The question is, what software? As we’ve seen above, OS/2 started using IDENTIFY DRIVE in 1990, but many other operating systems waited another couple of years. It’s hard to say if OS/2 was first, but it may well have been, at least when considering generic drivers.
At the same time, the command had already existed for at least four years, and by 1990 it was supported by numerous IDE drives and at least some ESDI controllers.
On the ESDI side, WD was not the only vendor implementing IDENTIFY DRIVE in their controllers. Documentation is scarce, but at least the OMTI 8640 documentation from 1989 describes a “Read Parameters” (ECh) command, as well as an “Initiate ESDI” (E0h) command that looks extremely similar to what the BIOS of my WD1007V is internally using.
On the IDE side, it’s difficult to say who supported what without examining the actual drives, but the IDENTIFY DRIVE command was certainly out there. I have been able to confirm that a Conner CP-341i from 1988 supports IDENTIFY DRIVE and not only that, it even supports the READ/WRITE MULTIPLE commands.
I have also examined a somewhat odd Conner CP-342 drive and found that it also supports IDENTIFY DRIVE, though not READ/WRITE MULTIPLE; the CP-342 was likely the first IDE drive available to OEMs other than Compaq. Why is my CP-342 odd? The drive was made in 1989, but the PCB is full of components made in 1987. Yet the sticker on the ROM clearly says “CP 1989” and the revision on the sticker (5.85) matches what IDENTIFY DRIVE reports. The upshot is that while Conner’s 1989 firmware provably supported IDENTIFY DRIVE, that is not exactly new information and I can’t conclusively say that the 1987 firmware did too, although it is extremely likely. Curiously, the CP-342 calls itself CP-341 in the IDENTIFY DRIVE output (didn’t expect that!), the CP-341 being an earlier Compaq-only model.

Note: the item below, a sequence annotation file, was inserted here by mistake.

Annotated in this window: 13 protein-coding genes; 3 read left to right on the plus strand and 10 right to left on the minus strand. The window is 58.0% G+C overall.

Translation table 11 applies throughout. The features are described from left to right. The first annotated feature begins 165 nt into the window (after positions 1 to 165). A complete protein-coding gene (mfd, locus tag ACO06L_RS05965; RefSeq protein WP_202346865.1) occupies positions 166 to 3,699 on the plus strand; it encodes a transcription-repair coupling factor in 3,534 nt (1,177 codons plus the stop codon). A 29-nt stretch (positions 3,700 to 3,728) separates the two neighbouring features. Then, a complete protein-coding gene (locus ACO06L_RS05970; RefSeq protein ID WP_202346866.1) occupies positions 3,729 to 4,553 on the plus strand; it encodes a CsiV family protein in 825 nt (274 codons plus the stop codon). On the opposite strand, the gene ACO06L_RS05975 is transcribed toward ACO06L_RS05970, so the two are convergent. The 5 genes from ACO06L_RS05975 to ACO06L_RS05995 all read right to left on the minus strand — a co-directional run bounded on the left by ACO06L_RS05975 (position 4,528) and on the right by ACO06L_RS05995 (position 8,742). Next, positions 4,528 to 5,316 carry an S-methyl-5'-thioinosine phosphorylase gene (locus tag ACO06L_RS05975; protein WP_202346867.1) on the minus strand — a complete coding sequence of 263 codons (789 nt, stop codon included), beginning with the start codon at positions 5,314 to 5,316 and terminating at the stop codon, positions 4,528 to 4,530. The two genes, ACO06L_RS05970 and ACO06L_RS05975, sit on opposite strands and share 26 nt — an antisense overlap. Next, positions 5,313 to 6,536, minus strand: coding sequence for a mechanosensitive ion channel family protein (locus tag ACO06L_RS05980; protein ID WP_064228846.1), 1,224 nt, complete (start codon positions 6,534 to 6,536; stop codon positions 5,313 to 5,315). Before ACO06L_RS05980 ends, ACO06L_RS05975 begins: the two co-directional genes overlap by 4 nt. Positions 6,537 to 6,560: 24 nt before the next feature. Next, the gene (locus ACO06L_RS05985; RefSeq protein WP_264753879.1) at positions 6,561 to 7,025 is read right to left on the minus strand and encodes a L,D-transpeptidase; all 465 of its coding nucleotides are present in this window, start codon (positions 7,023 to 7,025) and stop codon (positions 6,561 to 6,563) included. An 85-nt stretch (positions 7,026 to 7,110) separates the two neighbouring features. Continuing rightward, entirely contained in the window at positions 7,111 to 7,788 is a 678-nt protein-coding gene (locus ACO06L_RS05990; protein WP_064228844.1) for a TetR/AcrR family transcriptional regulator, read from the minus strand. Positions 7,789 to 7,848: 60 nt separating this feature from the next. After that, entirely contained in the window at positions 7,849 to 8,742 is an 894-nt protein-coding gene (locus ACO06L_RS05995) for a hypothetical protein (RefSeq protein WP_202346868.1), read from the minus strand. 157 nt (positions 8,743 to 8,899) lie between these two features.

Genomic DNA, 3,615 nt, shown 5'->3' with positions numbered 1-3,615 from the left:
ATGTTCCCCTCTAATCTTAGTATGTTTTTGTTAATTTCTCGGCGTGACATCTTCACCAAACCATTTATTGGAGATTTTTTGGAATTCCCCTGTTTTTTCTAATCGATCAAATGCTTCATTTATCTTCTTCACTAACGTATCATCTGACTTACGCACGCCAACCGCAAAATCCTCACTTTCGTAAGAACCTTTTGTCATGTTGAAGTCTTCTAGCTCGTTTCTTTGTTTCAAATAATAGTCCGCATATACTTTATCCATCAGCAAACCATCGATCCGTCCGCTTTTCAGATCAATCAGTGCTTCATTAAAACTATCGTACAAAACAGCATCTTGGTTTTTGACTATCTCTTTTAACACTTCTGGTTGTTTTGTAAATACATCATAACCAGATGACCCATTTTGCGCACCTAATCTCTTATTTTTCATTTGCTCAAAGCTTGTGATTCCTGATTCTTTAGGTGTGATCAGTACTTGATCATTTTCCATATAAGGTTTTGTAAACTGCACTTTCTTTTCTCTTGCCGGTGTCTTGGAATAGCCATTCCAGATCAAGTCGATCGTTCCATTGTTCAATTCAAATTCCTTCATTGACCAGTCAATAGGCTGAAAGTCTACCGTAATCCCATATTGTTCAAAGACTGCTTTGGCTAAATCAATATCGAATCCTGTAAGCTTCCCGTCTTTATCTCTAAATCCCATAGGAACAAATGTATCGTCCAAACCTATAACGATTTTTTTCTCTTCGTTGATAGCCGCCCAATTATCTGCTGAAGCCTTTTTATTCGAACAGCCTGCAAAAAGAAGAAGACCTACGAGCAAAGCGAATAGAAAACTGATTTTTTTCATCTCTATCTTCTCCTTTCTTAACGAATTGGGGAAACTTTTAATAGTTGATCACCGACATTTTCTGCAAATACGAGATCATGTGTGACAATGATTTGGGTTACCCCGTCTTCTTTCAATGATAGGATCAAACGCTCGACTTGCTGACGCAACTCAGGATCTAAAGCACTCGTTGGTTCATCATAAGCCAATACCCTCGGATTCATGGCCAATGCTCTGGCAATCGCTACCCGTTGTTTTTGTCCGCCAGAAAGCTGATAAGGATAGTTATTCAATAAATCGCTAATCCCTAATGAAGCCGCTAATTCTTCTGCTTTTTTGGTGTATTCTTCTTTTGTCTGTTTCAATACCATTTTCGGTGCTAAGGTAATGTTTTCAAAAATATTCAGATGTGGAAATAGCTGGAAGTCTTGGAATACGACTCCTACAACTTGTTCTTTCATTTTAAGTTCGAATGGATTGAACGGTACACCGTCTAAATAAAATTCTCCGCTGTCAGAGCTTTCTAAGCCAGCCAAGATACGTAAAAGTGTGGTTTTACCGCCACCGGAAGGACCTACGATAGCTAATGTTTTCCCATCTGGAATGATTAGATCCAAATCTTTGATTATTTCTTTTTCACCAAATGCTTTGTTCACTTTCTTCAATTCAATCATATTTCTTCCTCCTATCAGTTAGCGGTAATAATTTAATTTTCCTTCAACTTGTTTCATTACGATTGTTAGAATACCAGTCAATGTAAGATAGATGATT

After most of this article was written, Tom Gardner kindly provided another valuable piece of information. The Conner CP3022 Product Specification from February 1988 does document the IDENTIFY DRIVE command; it is the fourth revision of the document and there is no reason to suspect that the IDENTIFY DRIVE command was new at that point; Conner almost certainly implemented it in 1987, possibly earlier. The Conner CP3022 spec is notable for calling the command IDENTIFY DRIVE, rather than just IDENTIFY as it was named in the Compaq technical references.
Here is what the Conner documentation shows for IDENTIFY DRIVE:
It is notable that Conner documents words 7 and 8 which Compaq un-documented. It is likewise notable that Conner’s IDENTIFY DRIVE definition is significantly extended compared to the Compaq Tech Refs, and it is in fact a fairly large subset of what later appeared in the first ATA standard (it is actually almost the same as 1990 ATA standard drafts).
At this point it is impossible to tell whether Conner extended the IDENTIFY DRIVE information on its own initiative or if someone else (Compaq?) asked for it. At any rate, Conner supplied the model number, firmware revision, and serial number. There is already a provision to support the READ/WRITE MULTIPLE commands—not all Conner drives did that, but Conner IDE drives probably implemented this capability before anyone else. There is also the mysterious “double word transfer flag”, as well as information about the drive’s buffer.
And there is information about the number of ECC bytes passed on READ/WRITE LONG commands. That may well have been important to Compaq’s diagnostics: ST506 and early IDE drives used 4 bytes, while ESDI drives used 7 bytes of ECC.
It is apparent that the IDENTIFY DRIVE command was somewhat widespread before the first ATA draft showed up, even though it does not appear to have been widely (if at all) used by operating systems.